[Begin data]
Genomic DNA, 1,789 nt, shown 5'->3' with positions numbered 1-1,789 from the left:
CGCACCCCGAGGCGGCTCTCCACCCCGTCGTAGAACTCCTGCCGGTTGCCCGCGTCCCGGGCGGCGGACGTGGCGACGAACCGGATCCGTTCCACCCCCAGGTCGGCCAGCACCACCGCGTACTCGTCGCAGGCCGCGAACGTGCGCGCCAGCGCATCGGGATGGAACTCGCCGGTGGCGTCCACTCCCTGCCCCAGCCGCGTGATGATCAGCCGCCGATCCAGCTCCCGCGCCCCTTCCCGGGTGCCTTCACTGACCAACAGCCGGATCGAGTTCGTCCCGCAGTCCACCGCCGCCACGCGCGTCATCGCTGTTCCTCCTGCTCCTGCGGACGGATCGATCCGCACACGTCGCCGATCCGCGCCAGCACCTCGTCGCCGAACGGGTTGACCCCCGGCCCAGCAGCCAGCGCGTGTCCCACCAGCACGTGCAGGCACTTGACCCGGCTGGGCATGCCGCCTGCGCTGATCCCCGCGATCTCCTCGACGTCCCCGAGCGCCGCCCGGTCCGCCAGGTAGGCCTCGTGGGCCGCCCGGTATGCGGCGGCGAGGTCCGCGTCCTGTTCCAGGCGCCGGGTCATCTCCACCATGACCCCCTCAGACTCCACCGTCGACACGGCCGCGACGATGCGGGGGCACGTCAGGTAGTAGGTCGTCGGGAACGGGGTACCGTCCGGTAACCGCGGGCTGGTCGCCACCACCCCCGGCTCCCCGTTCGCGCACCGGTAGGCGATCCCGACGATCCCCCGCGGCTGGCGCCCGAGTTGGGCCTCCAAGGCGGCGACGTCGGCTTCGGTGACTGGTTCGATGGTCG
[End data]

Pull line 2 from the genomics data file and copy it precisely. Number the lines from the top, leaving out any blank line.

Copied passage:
CGCACCCCGAGGCGGCTCTCCACCCCGTCGTAGAACTCCTGCCGGTTGCCCGCGTCCCGGGCGGCGGACGTGGCGACGAACCGGATCCGTTCCACCCCCAGGTCGGCCAGCACCACCGCGTACTCGTCGCAGGCCGCGAACGTGCGCGCCAGCGCATCGGGATGGAACTCGCCGGTGGCGTCCACTCCCTGCCCCAGCCGCGTGATGATCAGCCGCCGATCCAGCTCCCGCGCCCCTTCCCGGGTGCCTTCACTGACCAACAGCCGGATCGAGTTCGTCCCGCAGTCCACCGCCGCCACGCGCGTCATCGCTGTTCCTCCTGCTCCTGCGGACGGATCGATCCGCACACGTCGCCGATCCGCGCCAGCACCTCGTCGCCGAACGGGTTGACCCCCGGCCCAGCAGCCAGCGCGTGTCCCACCAGCACGTGCAGGCACTTGACCCGGCTGGGCATGCCGCCTGCGCTGATCCCCGCGATCTCCTCGACGTCCCCGAGCGCCGCCCGGTCCGCCAGGTAGGCCTCGTGGGCCGCCCGGTATGCGGCGGCGAGGTCCGCGTCCTGTTCCAGGCGCCGGGTCATCTCCACCATGACCCCCTCAGACTCCACCGTCGACACGGCCGCGACGATGCGGGGGCACGTCAGGTAGTAGGTCGTCGGGAACGGGGTACCGTCCGGTAACCGCGGGCTGGTCGCCACCACCCCCGGCTCCCCGTTCGCGCACCGGTAGGCGATCCCGACGATCCCCCGCGGCTGGCGCCCGAGTTGGGCCTCCAAGGCGGCGACGTCGGCTTCGGTGACTGGTTCGATGGTCG